The sale of a commercial building or common property to new owners can raise significant uncertainty for business tenants whose livelihood may be tied to a familiar relationship with a landlord/owner, especially where there is goodwill and other capital associated with this specific location, such as foot traffic or a dedicated client base in the area. Certainly, a new owner can mean a very different way of conducting business and relating to the current tenants, but, in most cases, current commercial clients will retain the rights afforded to them by their presently enforceable lease.
Your Current Lease Should Control, Absent Special Provisions
A lease is, of course, a contract between the tenant and the landlord, and, as is generally the case with contracts, the fact that a third party (in the form of the new purchaser of the property) has assumed the obligations and rights of the lease by means of purchasing the property means that the third party must also fulfill those obligations of the lease to the same extent as the initial landlord. Thus, if you have a 24-month lease with the previous landlord, the new owner must abide by that obligation to provide you the space on the same terms as the previous landlord.
That said, the landlord with whom you conducted business may have inserted an early termination clause which does allow for a third party to terminate the lease in the case of a sale, as giving potential buyers the flexibility to terminate leases does raise the potential value of the property. Thus, working with a real estate litigation attorney to understand the terms of the lease is helpful to planning for both landlords and investors alike.
A New Landlord May Take a More Aggressive Approach to the Lease
Assuming no early termination clause exists, the commercial tenant can use the promises of the lease to remain in place on the same terms as before. But, even though the same lease is in place, this does not mean that the new landlord will necessarily operate in the same manner as the previous landlord with regard to what constitutes a breach of the lease which could lead to potential eviction proceedings.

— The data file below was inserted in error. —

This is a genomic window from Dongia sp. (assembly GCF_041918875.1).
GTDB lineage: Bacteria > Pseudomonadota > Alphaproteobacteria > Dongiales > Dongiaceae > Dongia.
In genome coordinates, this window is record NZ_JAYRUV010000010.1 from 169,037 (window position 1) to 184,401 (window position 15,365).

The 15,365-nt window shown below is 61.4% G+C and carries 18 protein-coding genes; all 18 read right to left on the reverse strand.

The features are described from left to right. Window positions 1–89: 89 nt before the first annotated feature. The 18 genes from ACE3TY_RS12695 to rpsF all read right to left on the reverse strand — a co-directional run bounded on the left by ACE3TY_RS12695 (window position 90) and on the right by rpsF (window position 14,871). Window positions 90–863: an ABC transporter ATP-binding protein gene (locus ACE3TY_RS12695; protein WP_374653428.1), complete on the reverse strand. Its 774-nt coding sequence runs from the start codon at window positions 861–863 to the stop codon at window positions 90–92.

For example, if the lease prohibits onsite food preparation for sale, or employees of businesses parking in certain spots, but the previous landlord never bothered to complain when tenants took such actions in violation of the lease, that is no guarantee that the new landlord won’t make a legal issue out of the violations, and prior custom may not be a valid defense to such actions.
Furthermore, it should go without saying that a failure to pay rent to the new landlord will in many cases give the new owner the ability to take legal action against the tenant terminating the lease.
The Landlord Is Not Necessarily Entitled to Renew the Lease Terms
Finally, it should be noted that a new owner will not be entitled to renew the terms of the lease at the expiration of the lease period, even if the previous landlord had gone month-to-month with the lease or never attempted to renegotiate the terms of the lease in a significant manner.
Contact the Real Estate Litigation Attorneys at Wagenseller Law Firm
At Wagenseller Law Firm in downtown Los Angeles, we provide full legal services to individuals and businesses in business and real estate litigation matters. We provide counsel and representation to landlords, developers, commercial tenants, and investors alike. Contact Wagenseller Law Firm today to schedule a consultation to discuss your real estate matter.